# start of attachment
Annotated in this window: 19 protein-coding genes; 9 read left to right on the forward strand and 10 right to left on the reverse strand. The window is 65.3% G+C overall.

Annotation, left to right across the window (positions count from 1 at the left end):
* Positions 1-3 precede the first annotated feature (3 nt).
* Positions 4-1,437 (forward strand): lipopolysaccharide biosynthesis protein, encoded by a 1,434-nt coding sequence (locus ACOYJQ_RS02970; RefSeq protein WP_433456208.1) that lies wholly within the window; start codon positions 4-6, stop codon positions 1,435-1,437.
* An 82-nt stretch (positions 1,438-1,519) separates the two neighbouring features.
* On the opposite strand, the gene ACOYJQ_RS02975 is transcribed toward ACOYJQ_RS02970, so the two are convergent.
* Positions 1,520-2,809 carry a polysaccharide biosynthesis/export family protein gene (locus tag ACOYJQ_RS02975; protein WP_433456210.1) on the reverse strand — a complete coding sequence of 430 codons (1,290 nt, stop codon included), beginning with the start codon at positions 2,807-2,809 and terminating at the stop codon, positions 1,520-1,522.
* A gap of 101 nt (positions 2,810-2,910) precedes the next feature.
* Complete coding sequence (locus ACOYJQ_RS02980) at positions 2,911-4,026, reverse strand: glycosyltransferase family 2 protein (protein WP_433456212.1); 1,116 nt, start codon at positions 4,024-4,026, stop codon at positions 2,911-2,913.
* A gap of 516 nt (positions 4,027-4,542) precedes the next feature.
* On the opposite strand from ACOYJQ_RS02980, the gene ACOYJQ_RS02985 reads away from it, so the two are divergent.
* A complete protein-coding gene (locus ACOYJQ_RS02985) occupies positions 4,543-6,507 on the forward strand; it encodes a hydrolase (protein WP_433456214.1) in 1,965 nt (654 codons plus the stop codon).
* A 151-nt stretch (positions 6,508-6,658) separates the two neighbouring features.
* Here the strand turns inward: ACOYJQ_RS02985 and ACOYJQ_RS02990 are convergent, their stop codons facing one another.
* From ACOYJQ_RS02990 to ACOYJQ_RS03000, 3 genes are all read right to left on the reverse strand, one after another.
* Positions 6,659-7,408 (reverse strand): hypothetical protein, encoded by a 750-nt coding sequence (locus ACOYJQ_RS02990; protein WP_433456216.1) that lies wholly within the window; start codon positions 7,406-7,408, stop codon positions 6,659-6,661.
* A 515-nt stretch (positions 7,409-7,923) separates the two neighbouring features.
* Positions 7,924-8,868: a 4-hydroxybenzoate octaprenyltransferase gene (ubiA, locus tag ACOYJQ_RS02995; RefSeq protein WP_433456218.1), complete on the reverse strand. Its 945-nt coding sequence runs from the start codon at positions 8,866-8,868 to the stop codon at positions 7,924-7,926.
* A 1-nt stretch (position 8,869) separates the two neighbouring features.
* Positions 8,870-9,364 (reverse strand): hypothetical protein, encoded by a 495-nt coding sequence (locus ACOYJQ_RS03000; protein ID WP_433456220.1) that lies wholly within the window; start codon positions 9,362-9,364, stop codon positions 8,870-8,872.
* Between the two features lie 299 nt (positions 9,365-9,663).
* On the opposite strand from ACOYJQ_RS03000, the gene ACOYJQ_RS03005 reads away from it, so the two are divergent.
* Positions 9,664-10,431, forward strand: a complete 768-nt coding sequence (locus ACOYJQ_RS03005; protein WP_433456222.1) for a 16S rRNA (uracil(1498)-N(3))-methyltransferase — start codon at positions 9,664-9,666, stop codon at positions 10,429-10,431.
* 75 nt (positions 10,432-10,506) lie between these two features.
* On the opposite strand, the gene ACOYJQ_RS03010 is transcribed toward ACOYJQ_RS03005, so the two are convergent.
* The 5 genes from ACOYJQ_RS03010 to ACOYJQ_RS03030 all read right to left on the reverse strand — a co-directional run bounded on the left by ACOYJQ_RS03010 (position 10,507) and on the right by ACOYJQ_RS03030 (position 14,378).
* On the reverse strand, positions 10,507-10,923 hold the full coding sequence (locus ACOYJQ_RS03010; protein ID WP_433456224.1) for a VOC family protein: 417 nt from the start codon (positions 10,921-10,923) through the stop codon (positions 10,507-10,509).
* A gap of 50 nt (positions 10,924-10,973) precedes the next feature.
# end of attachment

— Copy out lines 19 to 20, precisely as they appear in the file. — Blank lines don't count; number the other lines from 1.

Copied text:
* A 1-nt stretch (position 8,869) separates the two neighbouring features.
* Positions 8,870-9,364 (reverse strand): hypothetical protein, encoded by a 495-nt coding sequence (locus ACOYJQ_RS03000; protein ID WP_433456220.1) that lies wholly within the window; start codon positions 9,362-9,364, stop codon positions 8,870-8,872.